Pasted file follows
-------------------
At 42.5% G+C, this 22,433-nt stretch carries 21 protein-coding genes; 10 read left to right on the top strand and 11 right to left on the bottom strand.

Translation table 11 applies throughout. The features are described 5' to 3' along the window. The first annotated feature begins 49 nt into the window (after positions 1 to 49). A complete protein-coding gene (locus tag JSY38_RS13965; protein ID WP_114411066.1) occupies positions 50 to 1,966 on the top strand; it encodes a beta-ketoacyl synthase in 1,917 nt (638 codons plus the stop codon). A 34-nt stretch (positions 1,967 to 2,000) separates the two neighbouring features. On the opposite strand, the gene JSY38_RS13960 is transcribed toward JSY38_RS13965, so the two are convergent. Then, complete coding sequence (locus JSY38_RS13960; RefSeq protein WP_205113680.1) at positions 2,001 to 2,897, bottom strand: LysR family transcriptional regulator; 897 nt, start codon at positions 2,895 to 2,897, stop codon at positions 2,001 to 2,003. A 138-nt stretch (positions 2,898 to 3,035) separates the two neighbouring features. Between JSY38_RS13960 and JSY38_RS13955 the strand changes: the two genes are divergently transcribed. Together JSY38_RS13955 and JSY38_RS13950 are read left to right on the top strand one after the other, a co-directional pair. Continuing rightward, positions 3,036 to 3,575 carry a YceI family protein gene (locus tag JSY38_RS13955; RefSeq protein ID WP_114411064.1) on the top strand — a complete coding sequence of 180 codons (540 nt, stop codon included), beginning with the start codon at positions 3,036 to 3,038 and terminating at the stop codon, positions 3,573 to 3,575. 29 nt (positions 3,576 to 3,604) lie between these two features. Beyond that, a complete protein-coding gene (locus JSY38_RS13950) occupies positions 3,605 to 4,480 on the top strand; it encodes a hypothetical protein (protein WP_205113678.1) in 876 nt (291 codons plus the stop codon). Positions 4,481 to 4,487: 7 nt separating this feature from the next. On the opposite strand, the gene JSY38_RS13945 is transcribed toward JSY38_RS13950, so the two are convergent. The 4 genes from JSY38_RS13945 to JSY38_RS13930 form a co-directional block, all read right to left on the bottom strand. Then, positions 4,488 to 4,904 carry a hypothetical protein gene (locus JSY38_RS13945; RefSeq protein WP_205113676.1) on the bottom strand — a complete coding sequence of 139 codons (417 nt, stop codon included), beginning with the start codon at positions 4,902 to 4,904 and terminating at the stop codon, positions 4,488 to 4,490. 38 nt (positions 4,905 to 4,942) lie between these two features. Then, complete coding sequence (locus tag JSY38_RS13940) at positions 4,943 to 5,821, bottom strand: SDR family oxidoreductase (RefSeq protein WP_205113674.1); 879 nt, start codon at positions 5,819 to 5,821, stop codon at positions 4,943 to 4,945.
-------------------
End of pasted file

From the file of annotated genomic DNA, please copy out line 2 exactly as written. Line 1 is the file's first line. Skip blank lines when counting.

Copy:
Translation table 11 applies throughout. The features are described 5' to 3' along the window. The first annotated feature begins 49 nt into the window (after positions 1 to 49). A complete protein-coding gene (locus tag JSY38_RS13965; protein ID WP_114411066.1) occupies positions 50 to 1,966 on the top strand; it encodes a beta-ketoacyl synthase in 1,917 nt (638 codons plus the stop codon). A 34-nt stretch (positions 1,967 to 2,000) separates the two neighbouring features. On the opposite strand, the gene JSY38_RS13960 is transcribed toward JSY38_RS13965, so the two are convergent. Then, complete coding sequence (locus JSY38_RS13960; RefSeq protein WP_205113680.1) at positions 2,001 to 2,897, bottom strand: LysR family transcriptional regulator; 897 nt, start codon at positions 2,895 to 2,897, stop codon at positions 2,001 to 2,003. A 138-nt stretch (positions 2,898 to 3,035) separates the two neighbouring features. Between JSY38_RS13960 and JSY38_RS13955 the strand changes: the two genes are divergently transcribed. Together JSY38_RS13955 and JSY38_RS13950 are read left to right on the top strand one after the other, a co-directional pair. Continuing rightward, positions 3,036 to 3,575 carry a YceI family protein gene (locus tag JSY38_RS13955; RefSeq protein ID WP_114411064.1) on the top strand — a complete coding sequence of 180 codons (540 nt, stop codon included), beginning with the start codon at positions 3,036 to 3,038 and terminating at the stop codon, positions 3,573 to 3,575. 29 nt (positions 3,576 to 3,604) lie between these two features. Beyond that, a complete protein-coding gene (locus JSY38_RS13950) occupies positions 3,605 to 4,480 on the top strand; it encodes a hypothetical protein (protein WP_205113678.1) in 876 nt (291 codons plus the stop codon). Positions 4,481 to 4,487: 7 nt separating this feature from the next. On the opposite strand, the gene JSY38_RS13945 is transcribed toward JSY38_RS13950, so the two are convergent. The 4 genes from JSY38_RS13945 to JSY38_RS13930 form a co-directional block, all read right to left on the bottom strand. Then, positions 4,488 to 4,904 carry a hypothetical protein gene (locus JSY38_RS13945; RefSeq protein WP_205113676.1) on the bottom strand — a complete coding sequence of 139 codons (417 nt, stop codon included), beginning with the start codon at positions 4,902 to 4,904 and terminating at the stop codon, positions 4,488 to 4,490. 38 nt (positions 4,905 to 4,942) lie between these two features. Then, complete coding sequence (locus tag JSY38_RS13940) at positions 4,943 to 5,821, bottom strand: SDR family oxidoreductase (RefSeq protein WP_205113674.1); 879 nt, start codon at positions 5,819 to 5,821, stop codon at positions 4,943 to 4,945.